With these basic ranks of this small organ, the skilled organist was able to combine them and the dozen or more sound effects in such a way as to imitate almost any instrument and thus be able to keep in harmony with whatever was being projected on the screen.
These organists were often popular in their own right, and many theaters featured their resident organist in concerts; the “organ interlude” and the “sing along” were standard parts on the typical seven or eight part evening programs – and all this for one thin dime in the cheaper seats such as those on the Avalon’s shelf balcony.
It is ironic that the Avalon Theater, like the Warner Theater, had organs on order only months before the first sound or talking films were to arrive and thereby render the expensive organs almost useless, and unused.
The Avalon Theater’s organ was purchased by businessman and pipe organ expert, Fred Hermes of Racine, in 1970. He maintains it and enlarges it for public concerts by its new owner, the Dairyland Theatre Organ Society, of which he is one of the founding members. Under his care the organ has now grown to over 21 ranks which allows it much greater versatility and concert quality.
This concludes our tour and description of the Bay View neighborhood’s little Spanish courtyard, the Avalon. Won’t you come again?"
James Rankin provides this recent update:
Aside from the current owner putting a back-stage screening room in in the early-1990’s, and masking off the house right exitway to create a separate entrance to that mini-theatre from the lobby, there has been nothing substantial done to it since 1989.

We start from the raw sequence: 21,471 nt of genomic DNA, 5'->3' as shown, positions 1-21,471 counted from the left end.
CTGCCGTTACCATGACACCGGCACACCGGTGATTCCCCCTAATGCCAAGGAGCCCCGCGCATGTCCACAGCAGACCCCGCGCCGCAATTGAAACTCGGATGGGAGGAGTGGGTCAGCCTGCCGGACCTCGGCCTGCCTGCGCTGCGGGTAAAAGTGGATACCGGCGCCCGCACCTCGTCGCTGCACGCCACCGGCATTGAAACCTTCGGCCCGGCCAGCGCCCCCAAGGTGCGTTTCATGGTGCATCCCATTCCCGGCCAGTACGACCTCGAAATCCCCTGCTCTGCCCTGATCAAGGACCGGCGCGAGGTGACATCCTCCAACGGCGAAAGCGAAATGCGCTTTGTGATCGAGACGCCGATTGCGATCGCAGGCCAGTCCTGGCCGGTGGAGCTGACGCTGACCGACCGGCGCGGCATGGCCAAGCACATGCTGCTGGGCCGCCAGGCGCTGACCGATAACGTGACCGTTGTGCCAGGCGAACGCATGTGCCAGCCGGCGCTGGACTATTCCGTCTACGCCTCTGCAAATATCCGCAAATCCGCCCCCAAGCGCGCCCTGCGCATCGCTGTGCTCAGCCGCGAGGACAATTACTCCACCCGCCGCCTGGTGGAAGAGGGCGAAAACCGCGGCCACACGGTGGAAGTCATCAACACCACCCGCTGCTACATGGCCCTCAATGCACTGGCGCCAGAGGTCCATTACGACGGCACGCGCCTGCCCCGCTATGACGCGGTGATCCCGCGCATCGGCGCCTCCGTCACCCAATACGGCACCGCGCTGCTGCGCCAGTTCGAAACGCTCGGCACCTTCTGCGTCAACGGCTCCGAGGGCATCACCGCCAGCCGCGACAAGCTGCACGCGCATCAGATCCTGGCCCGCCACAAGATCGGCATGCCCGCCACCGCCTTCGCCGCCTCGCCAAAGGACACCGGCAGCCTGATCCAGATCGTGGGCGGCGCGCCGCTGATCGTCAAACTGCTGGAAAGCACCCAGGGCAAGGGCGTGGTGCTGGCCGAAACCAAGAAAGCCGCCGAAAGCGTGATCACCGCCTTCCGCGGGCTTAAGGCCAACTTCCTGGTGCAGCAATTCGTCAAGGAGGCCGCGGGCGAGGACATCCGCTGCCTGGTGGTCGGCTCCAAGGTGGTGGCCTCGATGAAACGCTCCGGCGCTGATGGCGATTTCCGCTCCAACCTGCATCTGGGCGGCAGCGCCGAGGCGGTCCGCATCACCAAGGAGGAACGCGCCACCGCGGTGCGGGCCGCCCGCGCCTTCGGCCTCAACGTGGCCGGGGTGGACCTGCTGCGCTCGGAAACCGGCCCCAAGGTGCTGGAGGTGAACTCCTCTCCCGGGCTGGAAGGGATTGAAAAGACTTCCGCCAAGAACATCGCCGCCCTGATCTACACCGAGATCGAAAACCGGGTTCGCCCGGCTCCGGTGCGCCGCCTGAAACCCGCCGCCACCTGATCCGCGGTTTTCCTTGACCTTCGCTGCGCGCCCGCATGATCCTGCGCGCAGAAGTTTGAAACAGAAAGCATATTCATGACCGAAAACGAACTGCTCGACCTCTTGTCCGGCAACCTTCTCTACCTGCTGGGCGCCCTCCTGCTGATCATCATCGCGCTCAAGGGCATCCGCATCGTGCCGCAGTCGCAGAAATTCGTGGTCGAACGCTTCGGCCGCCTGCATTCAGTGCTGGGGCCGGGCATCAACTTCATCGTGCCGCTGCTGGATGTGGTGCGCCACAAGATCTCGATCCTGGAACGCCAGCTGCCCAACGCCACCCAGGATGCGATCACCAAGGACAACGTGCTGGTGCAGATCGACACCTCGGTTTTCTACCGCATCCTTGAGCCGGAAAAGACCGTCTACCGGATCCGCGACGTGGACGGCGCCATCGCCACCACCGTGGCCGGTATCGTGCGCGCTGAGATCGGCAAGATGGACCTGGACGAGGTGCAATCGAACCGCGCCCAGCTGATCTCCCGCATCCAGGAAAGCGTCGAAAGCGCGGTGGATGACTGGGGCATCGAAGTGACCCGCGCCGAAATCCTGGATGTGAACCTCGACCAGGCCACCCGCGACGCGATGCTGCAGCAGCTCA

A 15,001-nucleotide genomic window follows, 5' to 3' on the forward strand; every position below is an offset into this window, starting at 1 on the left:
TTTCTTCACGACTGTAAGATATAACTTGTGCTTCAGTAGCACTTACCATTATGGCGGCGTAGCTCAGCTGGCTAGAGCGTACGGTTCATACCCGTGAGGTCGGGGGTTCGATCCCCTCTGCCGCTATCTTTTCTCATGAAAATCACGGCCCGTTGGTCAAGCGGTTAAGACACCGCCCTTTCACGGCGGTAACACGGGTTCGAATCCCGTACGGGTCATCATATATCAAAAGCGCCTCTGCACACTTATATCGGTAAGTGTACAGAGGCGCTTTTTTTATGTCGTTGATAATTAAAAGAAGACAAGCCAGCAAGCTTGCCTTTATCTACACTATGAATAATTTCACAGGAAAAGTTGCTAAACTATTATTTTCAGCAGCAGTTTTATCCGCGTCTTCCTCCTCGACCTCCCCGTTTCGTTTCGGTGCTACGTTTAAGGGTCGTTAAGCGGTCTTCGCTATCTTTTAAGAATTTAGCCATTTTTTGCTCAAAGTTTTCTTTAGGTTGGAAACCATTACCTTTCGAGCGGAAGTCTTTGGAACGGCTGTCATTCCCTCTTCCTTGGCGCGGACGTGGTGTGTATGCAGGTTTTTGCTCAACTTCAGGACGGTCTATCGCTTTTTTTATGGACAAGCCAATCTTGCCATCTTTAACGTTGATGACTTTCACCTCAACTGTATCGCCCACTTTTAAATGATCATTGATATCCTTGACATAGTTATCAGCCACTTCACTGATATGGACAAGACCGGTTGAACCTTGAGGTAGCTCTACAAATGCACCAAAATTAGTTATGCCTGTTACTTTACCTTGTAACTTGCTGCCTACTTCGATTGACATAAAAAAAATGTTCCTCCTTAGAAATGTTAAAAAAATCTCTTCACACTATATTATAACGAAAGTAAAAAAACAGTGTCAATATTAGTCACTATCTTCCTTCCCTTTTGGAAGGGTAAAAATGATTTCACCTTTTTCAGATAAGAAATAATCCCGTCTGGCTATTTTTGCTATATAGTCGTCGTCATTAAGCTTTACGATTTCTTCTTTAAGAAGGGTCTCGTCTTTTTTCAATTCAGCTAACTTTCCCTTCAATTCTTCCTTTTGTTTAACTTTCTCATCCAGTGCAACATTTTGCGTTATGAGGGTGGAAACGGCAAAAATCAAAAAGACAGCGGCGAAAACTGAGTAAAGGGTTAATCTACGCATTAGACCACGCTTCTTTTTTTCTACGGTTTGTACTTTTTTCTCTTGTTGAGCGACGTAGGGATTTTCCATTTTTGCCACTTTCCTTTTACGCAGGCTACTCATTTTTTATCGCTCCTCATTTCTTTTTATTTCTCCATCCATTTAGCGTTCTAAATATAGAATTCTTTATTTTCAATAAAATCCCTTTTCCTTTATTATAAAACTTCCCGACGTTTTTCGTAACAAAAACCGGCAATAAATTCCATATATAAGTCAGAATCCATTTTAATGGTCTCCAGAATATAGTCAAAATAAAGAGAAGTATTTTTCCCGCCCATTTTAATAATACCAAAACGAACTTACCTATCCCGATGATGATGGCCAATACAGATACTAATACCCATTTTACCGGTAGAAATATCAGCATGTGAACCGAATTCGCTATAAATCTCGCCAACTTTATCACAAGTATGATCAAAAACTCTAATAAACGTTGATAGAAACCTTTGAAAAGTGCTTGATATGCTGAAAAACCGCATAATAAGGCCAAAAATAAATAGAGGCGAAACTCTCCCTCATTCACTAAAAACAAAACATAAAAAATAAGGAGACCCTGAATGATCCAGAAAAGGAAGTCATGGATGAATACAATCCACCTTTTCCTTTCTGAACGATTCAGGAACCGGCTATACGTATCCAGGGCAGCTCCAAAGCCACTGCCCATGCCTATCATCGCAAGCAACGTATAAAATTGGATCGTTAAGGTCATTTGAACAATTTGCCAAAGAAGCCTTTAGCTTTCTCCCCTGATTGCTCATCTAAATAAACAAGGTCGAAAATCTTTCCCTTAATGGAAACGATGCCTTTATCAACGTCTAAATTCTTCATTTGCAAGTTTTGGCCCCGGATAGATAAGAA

Of course, the theater has been closed since 2001 when its owner, an operator of an ambulance company which uses several bays of the surrounding commercial building for that business, could not persuade the city to grant the theater a liquor license which some other theaters in the city have.
The nearby residents mounted a successful petition to stop the granting of the license [Milwaukee already has the dubious honor of having the highest number of liquor licenses per capita in the nation, I’ve been told] in this old neighborhood in fear of rowdiness late at night after boozed patrons of rock concerts staggered about down the sleepy side streets looking for their cars (and possibly urinating on the lawns), since there is no parking lot anywhere nearby.
There was an organ concert on the much enlarged Wurlitzer in Fall 2001 under the Dairyland Theatre Organ Society, and a Christmas concert, but otherwise it is rarely open.
In early-2012, there were plans proposed to restore and re-open the Avalon Theatre. The main auditorium will have a capacity for 240, and the balcony would be separated from the main auditorium. There will once again be lights in the theatre’s ceiling that gave it the appearance of a starry sky.